Something Old / Something New

The Mountain Goats

Album: Goths

Artist: The Mountain Goats

45 RPM – 3 LP Deluxe Edition

Release: Merge records, May, 2017

Goths is the SIXTEENTH (!!) full-length studio album from the Durham, North Carolina foursome, The Mountain Goats, fronted by the timeless (vampire!) John Darnielle. Throughout their previous 15 albums, The Mountain Goats have put together some of the most compelling singalong melodies ever heard, coupled with lyrics straight out of a psychiatrist’s session notes. Previous albums (all worthy of a listen, all 600 songs worth) drip in the weighted content of heartbreak, heartache, rejection of peers and parents, professional wrestling, and homemade drugs and alcohol. John Darnielle’s craft is razor-sharp and so specifically detailed that he’ll make you feel all the feels. This isn’t topical writing. These songs aren’t POP! The discography sounds like a confession and the listener will find themselves as the lead character in some of the songs. (Not all, but some. Thankfully, not all.)

Goths is no exception. This album was recorded (proudly) with no computer-tweaked vocals. No pitch correction. No guitars (they may sound like guitars, but they ain’t). The term “goth” can conjure up images – black trench coats, shiny belt buckles with silver goat heads, lace ascots, and the earring thing that connects the ear to the nose. This album finds a nostalgic warmth in those generalization, and the woods, organs, and ambient noise are a soft place for the songs’ lyrics to land. The album is deliberate, and to me the term “confessional” pops into mind once again. Goths plays like excerpts from a teenager’s journal, and we are given a glimpse of that life for 55 minutes. “We Do it Different on the West Coast” has a bouncy bass  that grooves along with the background vocals of the “oohhs” and “aahhs” and tells a story of a youngster’s pride for the city he lives in, reaffirming the fact that others just don’t get “it.”  Don’t let the track titles lead you astray. “Stench of the Unburied” is one of the most pleasant tracks (honestly), describing a joy ride with friends, listening to Siouxsie & the Banchees on KROQ and getting in trouble with The Law. This song has the greatest chorus of the whole album, and keeps the enjoyment of the joyride wrapped up like a baby in a warm blanket, or an angsty teen wearing crushed purple velvet.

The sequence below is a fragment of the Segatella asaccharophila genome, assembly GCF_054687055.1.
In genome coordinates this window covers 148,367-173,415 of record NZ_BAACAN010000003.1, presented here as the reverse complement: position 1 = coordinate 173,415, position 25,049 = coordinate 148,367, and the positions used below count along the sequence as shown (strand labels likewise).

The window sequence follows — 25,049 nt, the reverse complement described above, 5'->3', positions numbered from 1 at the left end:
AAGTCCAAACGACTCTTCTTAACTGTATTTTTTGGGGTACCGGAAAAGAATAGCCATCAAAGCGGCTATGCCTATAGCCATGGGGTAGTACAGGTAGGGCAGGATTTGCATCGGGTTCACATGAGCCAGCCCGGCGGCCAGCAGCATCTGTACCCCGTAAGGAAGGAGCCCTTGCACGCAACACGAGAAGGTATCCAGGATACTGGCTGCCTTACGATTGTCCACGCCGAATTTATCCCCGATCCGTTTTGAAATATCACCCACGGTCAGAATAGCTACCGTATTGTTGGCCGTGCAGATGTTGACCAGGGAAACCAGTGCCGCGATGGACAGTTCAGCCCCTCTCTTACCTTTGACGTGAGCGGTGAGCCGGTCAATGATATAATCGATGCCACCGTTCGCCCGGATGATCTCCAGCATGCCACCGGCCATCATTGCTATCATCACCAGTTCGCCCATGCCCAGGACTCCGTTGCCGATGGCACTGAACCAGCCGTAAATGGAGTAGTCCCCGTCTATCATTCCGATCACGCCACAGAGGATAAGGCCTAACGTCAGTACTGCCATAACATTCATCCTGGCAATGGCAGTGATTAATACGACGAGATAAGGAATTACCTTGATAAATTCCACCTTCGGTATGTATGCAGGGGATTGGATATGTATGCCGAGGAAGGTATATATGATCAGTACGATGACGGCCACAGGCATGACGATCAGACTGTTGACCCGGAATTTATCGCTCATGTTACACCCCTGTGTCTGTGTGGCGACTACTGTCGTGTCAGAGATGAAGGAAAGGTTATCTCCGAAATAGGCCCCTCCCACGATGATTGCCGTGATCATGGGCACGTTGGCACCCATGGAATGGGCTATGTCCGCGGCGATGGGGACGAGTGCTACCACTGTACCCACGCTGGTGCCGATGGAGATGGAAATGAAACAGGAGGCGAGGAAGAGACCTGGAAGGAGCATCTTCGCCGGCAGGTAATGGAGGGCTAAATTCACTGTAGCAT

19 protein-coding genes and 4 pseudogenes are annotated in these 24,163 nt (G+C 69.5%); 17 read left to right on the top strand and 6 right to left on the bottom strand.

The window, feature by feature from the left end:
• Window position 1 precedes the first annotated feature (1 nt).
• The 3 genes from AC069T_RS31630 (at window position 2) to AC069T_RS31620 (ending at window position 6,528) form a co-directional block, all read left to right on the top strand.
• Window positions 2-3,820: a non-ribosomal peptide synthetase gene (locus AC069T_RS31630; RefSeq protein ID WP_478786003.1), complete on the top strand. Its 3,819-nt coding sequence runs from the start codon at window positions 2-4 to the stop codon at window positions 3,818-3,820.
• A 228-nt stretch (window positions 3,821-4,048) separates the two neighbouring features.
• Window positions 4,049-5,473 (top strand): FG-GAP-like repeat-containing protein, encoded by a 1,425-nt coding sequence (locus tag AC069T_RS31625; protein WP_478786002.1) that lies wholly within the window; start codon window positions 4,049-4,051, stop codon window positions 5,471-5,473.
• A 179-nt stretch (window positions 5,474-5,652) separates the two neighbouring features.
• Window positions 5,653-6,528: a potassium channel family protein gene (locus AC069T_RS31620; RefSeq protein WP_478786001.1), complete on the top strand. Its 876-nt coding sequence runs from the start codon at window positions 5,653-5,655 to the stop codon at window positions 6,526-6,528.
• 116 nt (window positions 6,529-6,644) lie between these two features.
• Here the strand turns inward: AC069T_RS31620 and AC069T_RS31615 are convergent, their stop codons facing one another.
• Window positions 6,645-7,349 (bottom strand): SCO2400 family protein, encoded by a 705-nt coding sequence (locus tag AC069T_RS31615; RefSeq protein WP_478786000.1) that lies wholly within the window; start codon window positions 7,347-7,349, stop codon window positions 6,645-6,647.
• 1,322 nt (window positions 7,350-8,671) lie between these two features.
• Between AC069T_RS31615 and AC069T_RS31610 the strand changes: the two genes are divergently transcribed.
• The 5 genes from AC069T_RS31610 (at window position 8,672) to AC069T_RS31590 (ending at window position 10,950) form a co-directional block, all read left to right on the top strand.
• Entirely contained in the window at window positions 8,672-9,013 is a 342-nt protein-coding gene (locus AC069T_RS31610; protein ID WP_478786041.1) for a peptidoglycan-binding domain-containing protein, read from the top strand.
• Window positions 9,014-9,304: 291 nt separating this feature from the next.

“Wear Black” takes the listener through the mind of the goth youth, who has trouble fitting in, but knows he/she is still the fly-est lookin’, all the time.

“Rage of Travers” puts you in the black patent-leather boots of a singer who gets bumped from the bill and carries on with his night. The line “Nobody wants to hear the 12 bar blues, from a guy in platform shoes” is so pure and sincere, I’m surprised it has never been sung before. Goths gives us a taste of a culture we may have missed—and if we did miss it, worry not, those who were there didn’t miss us.

The fourth side of Goths starts with a subtle ballad, “Shelved”, which tells the story of a singer who won’t sell out musically. As the song unravels, it slowly but smoothly develops into a Cure-like rager of shoegazing and swaying-in-place, fueled by its own angst.

The band  has had so many articles written on them, it’s difficult to find anything new to say about them. Every album is detailed with an ultra-descriptive glimpse into real characters, as though John Steinbeck wanted to start a band and take his show on the road. The Mountain Goats are a treasure, and this album is the blood-red ruby at the center of the crown.

The deluxe vinyl edition (colored in vampire-blood red – of course) is accompanied by a third record consisting of 4 beautifully ambient instrumentals which will keep the goths playing music until dawn. Don’t let Goths go sulking into the night. This creature shouldn’t go back in its hole.  It’s another time capsule by a most prolific band, and well worth the listen.

Favorite Side:

Side B

  1. “We Do it Different on the West Coast”
  2. “Unicorn Tolerance”
  3. “Stench of the Unburied”